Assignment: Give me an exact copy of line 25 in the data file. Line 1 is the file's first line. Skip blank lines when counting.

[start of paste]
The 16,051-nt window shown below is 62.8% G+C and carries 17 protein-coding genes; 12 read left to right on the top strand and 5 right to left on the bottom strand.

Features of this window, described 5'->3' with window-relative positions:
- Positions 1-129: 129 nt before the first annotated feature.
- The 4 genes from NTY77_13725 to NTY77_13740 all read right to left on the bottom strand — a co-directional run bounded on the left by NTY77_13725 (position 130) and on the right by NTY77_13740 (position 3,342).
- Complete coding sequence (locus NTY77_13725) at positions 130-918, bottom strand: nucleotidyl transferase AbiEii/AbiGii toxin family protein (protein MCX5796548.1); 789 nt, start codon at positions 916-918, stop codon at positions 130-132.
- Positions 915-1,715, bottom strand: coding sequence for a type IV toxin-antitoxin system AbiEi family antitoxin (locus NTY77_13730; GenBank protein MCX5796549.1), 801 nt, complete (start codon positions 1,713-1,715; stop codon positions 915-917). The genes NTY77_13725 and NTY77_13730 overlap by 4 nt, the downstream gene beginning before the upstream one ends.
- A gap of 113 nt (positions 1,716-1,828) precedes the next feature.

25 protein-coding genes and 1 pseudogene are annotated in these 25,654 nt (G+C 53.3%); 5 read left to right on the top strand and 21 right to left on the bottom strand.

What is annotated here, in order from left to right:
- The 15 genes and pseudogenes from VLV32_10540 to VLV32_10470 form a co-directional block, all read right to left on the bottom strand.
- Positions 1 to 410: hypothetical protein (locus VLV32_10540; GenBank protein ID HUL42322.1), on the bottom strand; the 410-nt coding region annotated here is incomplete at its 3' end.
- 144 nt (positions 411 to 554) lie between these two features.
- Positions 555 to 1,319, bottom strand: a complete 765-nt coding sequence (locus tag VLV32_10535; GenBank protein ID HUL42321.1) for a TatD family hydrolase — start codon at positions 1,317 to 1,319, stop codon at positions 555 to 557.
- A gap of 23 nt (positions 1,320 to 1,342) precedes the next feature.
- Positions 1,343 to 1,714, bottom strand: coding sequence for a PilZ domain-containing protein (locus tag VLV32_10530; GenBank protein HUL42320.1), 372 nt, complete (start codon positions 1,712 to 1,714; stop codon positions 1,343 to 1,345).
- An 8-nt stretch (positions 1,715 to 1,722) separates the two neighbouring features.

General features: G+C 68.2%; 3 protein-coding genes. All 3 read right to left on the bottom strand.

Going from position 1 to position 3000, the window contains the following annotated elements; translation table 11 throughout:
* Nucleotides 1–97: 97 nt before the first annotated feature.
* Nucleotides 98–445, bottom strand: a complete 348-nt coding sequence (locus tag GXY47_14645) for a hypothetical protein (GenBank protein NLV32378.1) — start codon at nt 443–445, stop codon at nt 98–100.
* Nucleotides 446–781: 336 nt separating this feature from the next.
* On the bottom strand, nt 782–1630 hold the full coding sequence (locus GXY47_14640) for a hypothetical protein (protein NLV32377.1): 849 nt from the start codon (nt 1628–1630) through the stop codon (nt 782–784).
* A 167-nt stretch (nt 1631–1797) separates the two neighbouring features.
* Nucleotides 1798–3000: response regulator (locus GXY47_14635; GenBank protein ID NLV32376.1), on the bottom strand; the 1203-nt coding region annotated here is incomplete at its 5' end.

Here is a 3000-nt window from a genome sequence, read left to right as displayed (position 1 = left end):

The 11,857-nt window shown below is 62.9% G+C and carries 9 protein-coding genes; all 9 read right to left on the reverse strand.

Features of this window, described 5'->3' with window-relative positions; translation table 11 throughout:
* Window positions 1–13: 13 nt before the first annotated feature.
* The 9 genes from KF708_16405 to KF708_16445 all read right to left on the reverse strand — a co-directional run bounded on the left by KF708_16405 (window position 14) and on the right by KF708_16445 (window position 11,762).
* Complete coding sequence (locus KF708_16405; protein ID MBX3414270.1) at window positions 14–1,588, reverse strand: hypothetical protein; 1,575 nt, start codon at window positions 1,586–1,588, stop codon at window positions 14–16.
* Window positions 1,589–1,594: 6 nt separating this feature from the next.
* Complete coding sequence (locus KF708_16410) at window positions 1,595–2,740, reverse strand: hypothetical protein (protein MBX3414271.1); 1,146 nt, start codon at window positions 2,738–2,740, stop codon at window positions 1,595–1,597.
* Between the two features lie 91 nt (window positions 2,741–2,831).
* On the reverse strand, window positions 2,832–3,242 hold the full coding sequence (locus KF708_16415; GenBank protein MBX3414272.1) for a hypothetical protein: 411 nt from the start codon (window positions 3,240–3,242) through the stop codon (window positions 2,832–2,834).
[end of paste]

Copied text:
Here is a 3000-nt window from a genome sequence, read left to right as displayed (position 1 = left end):